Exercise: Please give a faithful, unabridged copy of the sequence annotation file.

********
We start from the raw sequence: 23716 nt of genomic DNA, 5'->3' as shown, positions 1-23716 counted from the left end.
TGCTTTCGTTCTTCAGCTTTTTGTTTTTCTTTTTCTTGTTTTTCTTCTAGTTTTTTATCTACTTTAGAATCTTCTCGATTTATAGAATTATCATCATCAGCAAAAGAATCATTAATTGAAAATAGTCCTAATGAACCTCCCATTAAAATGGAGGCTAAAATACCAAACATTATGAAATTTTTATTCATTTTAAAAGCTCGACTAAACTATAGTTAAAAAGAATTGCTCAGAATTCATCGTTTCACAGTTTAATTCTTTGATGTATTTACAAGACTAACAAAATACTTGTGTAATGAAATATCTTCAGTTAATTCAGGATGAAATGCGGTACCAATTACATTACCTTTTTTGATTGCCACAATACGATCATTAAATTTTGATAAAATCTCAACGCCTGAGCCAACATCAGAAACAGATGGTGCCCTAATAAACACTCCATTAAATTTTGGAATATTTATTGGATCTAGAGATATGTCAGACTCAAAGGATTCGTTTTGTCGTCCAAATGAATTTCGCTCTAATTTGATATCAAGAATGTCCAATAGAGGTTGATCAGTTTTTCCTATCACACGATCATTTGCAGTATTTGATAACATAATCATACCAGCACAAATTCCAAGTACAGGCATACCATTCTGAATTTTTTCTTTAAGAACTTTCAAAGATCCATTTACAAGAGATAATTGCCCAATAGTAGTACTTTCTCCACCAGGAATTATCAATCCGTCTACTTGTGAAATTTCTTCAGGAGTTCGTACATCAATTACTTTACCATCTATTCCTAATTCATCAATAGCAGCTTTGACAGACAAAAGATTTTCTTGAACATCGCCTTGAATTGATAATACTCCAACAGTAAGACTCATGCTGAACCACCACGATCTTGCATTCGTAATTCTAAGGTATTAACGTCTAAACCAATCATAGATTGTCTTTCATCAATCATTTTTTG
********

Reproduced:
We start from the raw sequence: 23716 nt of genomic DNA, 5'->3' as shown, positions 1-23716 counted from the left end.
TGCTTTCGTTCTTCAGCTTTTTGTTTTTCTTTTTCTTGTTTTTCTTCTAGTTTTTTATCTACTTTAGAATCTTCTCGATTTATAGAATTATCATCATCAGCAAAAGAATCATTAATTGAAAATAGTCCTAATGAACCTCCCATTAAAATGGAGGCTAAAATACCAAACATTATGAAATTTTTATTCATTTTAAAAGCTCGACTAAACTATAGTTAAAAAGAATTGCTCAGAATTCATCGTTTCACAGTTTAATTCTTTGATGTATTTACAAGACTAACAAAATACTTGTGTAATGAAATATCTTCAGTTAATTCAGGATGAAATGCGGTACCAATTACATTACCTTTTTTGATTGCCACAATACGATCATTAAATTTTGATAAAATCTCAACGCCTGAGCCAACATCAGAAACAGATGGTGCCCTAATAAACACTCCATTAAATTTTGGAATATTTATTGGATCTAGAGATATGTCAGACTCAAAGGATTCGTTTTGTCGTCCAAATGAATTTCGCTCTAATTTGATATCAAGAATGTCCAATAGAGGTTGATCAGTTTTTCCTATCACACGATCATTTGCAGTATTTGATAACATAATCATACCAGCACAAATTCCAAGTACAGGCATACCATTCTGAATTTTTTCTTTAAGAACTTTCAAAGATCCATTTACAAGAGATAATTGCCCAATAGTAGTACTTTCTCCACCAGGAATTATCAATCCGTCTACTTGTGAAATTTCTTCAGGAGTTCGTACATCAATTACTTTACCATCTATTCCTAATTCATCAATAGCAGCTTTGACAGACAAAAGATTTTCTTGAACATCGCCTTGAATTGATAATACTCCAACAGTAAGACTCATGCTGAACCACCACGATCTTGCATTCGTAATTCTAAGGTATTAACGTCTAAACCAATCATAGATTGTCTTTCATCAATCATTTTTTG